One of the things I think Ms. Degutyte got right was to create a small group of perfumes as her introduction to the market. Working with perfumer Sofia Koronaiou they developed a broad collection of different styles. In Sea Foam they composed a stylish aquatic with typical fresh salt air and the grass on the dunes. Gin & Tonic provides what the name promises as there is astringent juniper, citrus, green cucumber and a nicely realized tonic accord. Excentrique Moi brings back the citrus only to send it deep through an unusual hibiscus and black tea heart accord before grounding itself in patchouli. Sensual Oud is one of those straight forward rose-oud combinations with saffron added it is a nice version of a classic fragrance style. The fifth one Signature Wild was the one which connected with me.
Signature Wild feels a bit like the culmination of much of what I experienced in the other four Art de Parfum releases. What made it stand out for me was there was more of a developmental trajectory as Mme Koronaiou moves it from boozy spice through floral to leather.
Signature Wild opens with a big slug of cinnamon. I enjoy an overdose of cinnamon especially when it stays more on the dusty spicy side versus reminding me of red hots candy. The cinnamon is matched with cardamom to bring some contrast. Davana provides a boozy undertone to all of it. A smooth transition from the top accord to the orange blossom heart is performed by a group of dried fruit transforming the spice into a delicate orange blossom. Signature Wild doesn’t linger there for too long because there is a sturdy leather accord which wants its presence felt. This is a leather handbag accord polished and rich. Vetiver, balsam, and labdanum modulate the leather throughout the later stages.
Signature Wild has 10-12 hour longevity and average sillage.
Ms. Degutyte has done an excellent job overseeing the premiere of her brand. There is a feel of coherence even though these five fragrances contain some diversity. There are connective aspects between two or three throughout them. Signature Wild was my favorite but all five are worth seeking out because it is a good example of a new brand which has gotten off to a great start.
Disclosure: this review was based on samples provided by Art de Parfum.
As gimmicks to sell soap go I am a sucker for soap on a rope. One of my earliest fragrance related gifts was a bar of Aramis scented soap with a loop of braided rope sticking out of the side. I am sure this is a product which has almost all of its sales to men. As I got older I still liked having one hanging from my shower faucet. If there was something that I would use to describe the scent of the soap was that it was a lighter more transparent version of the parent. As we would cross over in to the 2000’s transparent design of the perfume itself became more common. There were also more perfumes which actively embraced being soapy. The new Sisley Izia reminded me of a transparent soapy rose that could have been on a rope.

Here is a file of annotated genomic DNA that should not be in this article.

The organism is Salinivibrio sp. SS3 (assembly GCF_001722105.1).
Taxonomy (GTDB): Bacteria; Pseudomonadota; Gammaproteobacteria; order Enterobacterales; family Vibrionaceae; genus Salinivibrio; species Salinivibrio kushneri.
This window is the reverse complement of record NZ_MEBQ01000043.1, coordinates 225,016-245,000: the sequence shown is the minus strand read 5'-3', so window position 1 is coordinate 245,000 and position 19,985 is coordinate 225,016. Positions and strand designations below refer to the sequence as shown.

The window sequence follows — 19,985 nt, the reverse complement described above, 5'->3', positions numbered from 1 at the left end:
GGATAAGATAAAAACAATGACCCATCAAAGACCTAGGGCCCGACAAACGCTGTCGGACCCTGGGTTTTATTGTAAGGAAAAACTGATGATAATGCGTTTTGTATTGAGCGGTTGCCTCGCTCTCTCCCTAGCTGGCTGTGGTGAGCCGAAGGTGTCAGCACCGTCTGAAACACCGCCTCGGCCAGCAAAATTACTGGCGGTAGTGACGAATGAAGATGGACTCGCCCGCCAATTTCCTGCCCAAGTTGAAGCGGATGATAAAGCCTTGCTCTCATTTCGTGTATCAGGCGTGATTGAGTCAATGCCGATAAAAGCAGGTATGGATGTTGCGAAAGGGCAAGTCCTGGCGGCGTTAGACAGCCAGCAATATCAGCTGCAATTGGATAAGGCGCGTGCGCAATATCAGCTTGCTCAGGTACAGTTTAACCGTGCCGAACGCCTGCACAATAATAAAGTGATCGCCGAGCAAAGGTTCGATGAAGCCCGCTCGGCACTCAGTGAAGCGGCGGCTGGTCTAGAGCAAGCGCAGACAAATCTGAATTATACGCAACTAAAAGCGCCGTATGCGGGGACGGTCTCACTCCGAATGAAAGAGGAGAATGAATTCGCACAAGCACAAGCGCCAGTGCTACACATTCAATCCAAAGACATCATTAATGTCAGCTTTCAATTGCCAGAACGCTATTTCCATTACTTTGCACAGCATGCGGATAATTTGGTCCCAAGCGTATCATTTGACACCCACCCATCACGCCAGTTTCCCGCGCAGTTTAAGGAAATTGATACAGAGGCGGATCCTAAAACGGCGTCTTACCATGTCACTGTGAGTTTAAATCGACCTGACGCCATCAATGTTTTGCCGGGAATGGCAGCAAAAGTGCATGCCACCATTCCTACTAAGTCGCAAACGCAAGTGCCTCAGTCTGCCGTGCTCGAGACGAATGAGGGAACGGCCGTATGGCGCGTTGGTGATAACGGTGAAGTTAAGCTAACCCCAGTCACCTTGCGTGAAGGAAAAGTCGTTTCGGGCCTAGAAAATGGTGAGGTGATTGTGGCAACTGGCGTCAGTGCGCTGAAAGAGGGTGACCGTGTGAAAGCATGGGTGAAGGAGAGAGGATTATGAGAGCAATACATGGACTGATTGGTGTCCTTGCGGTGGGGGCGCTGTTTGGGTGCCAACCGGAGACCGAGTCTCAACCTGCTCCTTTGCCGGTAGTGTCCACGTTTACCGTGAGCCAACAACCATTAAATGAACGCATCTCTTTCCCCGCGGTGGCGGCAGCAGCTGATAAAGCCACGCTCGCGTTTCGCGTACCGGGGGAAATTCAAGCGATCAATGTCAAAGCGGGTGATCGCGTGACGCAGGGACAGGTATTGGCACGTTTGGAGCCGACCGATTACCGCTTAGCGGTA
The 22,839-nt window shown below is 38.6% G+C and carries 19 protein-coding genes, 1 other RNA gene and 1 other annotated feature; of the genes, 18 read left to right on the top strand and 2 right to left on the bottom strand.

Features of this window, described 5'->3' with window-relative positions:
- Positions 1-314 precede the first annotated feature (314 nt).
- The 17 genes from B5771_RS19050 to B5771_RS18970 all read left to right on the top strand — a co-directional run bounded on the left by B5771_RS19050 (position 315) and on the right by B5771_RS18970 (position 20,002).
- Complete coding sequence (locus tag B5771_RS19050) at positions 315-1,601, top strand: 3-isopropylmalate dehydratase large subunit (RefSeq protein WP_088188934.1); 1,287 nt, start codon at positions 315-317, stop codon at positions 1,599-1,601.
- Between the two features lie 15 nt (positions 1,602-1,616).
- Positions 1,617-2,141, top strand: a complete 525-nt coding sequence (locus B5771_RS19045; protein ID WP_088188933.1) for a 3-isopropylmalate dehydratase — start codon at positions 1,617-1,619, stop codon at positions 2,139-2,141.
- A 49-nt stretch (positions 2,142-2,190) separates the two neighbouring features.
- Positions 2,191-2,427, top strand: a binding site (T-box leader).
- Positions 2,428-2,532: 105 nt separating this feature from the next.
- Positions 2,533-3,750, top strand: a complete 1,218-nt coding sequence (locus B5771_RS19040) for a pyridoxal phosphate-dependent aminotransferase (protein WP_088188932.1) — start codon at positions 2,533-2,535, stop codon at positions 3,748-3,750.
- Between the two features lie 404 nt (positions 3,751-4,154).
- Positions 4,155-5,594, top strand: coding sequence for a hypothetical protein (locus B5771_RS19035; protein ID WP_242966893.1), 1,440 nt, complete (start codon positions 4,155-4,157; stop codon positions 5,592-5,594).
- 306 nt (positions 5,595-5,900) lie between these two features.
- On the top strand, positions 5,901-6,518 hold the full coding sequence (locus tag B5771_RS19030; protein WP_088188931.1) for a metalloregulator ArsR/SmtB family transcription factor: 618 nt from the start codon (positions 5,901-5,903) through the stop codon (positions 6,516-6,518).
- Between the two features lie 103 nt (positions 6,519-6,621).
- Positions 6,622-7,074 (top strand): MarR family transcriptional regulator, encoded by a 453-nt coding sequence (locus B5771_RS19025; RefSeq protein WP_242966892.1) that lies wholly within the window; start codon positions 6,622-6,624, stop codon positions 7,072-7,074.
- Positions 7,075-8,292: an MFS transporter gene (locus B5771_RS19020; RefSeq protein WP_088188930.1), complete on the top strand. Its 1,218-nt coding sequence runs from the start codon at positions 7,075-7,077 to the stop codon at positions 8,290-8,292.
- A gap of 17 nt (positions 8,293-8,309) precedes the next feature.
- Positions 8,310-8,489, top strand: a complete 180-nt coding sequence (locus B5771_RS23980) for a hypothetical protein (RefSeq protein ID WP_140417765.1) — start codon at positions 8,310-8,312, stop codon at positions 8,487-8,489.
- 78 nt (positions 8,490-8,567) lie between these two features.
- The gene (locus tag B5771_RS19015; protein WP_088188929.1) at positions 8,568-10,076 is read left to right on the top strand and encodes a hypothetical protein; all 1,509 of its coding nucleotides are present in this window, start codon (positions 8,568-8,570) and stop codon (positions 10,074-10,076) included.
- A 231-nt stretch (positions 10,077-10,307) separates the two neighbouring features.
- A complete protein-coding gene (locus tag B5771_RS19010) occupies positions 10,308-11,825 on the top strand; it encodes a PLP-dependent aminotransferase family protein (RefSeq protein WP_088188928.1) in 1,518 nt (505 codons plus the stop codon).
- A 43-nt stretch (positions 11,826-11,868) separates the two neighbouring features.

Sisley is not one of those brands which seems to ride the wave of trends. They have released a total of 12 fragrances since the debut of Eau de Campagne in 1976. At that pace, you have to work on more traditional structures. Which was why Izia surprised me a little bit because this was a contemporary rose fragrance from a brand where that is not one of the adjectives which springs to mind. Perfumer Amandine Clerc-Marie did a nice job at making Izia a spring rose with something different to say.
The soapiness for Izia comes from a selection of aldehydes which combine to form a fine French-milled soap accord. When I get a really fine soap and open it for the first time there is this wonderful moment as the pent-up scent rises off the cake and fills the room as if on an invisible soap bubble. The aldehydes in Izia do the same for the rose. The aldehydes serve to give a diffuse quality to the rose making it softer. To that Mme Clerc-Marie adds a pinch of pink pepper, some pear, and bergamot. These provide detail without distracting from the soapy rose. That effect gets stronger in the heart as freesia, angelica, and peony make Izia fresher but no less soapy. The base is a very clean cedary musk.